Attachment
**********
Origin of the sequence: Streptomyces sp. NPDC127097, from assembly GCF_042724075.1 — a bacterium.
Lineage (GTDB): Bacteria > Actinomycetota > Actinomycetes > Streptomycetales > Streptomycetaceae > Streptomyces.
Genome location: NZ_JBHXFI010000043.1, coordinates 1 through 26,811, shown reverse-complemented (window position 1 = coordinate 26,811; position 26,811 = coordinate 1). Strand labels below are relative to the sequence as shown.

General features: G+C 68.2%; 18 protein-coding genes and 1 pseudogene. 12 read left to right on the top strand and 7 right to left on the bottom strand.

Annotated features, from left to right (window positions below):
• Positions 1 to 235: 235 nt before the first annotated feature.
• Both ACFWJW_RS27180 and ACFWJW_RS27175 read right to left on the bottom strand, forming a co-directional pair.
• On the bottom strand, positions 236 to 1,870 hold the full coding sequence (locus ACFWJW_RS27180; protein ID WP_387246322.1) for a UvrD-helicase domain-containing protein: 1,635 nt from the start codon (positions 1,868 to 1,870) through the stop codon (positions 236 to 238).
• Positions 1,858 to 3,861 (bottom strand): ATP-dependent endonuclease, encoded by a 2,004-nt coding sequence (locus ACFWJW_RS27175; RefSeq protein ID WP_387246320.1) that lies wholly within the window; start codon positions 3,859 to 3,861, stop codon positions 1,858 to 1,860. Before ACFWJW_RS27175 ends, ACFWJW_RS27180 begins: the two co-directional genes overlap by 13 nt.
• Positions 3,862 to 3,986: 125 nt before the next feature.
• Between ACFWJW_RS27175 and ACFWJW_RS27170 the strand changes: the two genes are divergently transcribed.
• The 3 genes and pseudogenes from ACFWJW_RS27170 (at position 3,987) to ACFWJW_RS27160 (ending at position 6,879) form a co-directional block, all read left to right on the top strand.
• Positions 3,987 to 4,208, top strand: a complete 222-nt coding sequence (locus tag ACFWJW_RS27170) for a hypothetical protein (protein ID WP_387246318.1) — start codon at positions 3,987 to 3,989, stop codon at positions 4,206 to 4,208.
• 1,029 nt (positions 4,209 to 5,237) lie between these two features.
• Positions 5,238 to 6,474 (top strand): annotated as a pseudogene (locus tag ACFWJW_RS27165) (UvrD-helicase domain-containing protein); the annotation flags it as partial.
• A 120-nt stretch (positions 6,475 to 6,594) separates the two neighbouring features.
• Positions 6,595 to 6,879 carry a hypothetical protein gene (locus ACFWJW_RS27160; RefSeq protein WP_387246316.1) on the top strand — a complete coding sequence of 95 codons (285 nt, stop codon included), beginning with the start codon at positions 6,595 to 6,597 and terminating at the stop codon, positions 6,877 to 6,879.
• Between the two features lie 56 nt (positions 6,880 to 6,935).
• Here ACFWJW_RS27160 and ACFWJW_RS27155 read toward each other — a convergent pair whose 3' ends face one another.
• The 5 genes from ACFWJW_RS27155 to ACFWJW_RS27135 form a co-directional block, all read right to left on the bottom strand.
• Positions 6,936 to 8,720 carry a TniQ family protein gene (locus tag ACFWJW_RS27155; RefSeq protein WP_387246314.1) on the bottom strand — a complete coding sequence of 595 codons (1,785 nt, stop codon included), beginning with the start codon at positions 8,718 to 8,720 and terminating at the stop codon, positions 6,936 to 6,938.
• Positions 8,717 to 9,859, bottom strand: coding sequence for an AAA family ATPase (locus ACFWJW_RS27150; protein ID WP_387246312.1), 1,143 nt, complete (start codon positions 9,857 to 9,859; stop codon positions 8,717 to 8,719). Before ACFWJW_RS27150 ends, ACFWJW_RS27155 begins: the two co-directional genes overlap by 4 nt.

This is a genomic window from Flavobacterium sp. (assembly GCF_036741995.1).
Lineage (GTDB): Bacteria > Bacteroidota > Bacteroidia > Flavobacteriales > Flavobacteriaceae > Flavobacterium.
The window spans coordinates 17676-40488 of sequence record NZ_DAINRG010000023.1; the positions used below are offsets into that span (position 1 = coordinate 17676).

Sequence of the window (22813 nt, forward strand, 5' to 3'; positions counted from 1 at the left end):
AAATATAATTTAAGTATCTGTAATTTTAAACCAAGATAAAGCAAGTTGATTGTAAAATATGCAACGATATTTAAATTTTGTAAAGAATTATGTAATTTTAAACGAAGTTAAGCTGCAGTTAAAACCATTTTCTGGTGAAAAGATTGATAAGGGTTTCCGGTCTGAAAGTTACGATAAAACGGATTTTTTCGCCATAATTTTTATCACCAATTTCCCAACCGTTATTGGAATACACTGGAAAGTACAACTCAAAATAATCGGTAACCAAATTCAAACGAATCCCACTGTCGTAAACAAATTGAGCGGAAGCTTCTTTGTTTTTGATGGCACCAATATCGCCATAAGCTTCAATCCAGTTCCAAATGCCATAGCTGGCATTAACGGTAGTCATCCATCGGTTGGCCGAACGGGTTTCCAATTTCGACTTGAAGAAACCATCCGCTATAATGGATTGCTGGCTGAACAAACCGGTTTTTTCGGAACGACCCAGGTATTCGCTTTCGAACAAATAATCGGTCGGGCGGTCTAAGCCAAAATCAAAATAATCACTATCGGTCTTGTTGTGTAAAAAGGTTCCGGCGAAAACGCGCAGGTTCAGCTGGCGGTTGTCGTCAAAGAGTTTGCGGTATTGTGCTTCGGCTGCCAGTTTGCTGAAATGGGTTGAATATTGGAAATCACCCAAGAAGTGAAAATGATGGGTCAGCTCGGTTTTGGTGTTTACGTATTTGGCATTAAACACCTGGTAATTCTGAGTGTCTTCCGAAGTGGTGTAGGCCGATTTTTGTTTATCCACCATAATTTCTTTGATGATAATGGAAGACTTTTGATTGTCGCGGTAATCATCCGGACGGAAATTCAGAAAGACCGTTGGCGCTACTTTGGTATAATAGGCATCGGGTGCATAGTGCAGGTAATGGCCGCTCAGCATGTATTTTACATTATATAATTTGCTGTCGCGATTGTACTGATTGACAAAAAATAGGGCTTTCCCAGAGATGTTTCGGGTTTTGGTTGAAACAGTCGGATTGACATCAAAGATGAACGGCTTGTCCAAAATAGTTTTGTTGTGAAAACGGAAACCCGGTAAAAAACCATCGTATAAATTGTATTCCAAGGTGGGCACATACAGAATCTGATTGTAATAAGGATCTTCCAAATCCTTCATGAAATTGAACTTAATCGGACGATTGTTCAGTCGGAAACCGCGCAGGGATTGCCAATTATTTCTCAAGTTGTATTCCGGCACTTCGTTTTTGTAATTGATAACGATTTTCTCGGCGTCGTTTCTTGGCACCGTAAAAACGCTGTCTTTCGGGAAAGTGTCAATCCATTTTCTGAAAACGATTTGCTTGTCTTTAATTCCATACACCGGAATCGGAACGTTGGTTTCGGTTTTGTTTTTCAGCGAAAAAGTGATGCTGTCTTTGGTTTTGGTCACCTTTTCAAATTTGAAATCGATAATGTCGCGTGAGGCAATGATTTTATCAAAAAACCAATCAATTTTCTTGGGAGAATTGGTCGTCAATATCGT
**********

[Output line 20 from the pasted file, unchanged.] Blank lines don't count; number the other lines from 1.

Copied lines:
• The 5 genes from ACFWJW_RS27155 to ACFWJW_RS27135 form a co-directional block, all read right to left on the bottom strand.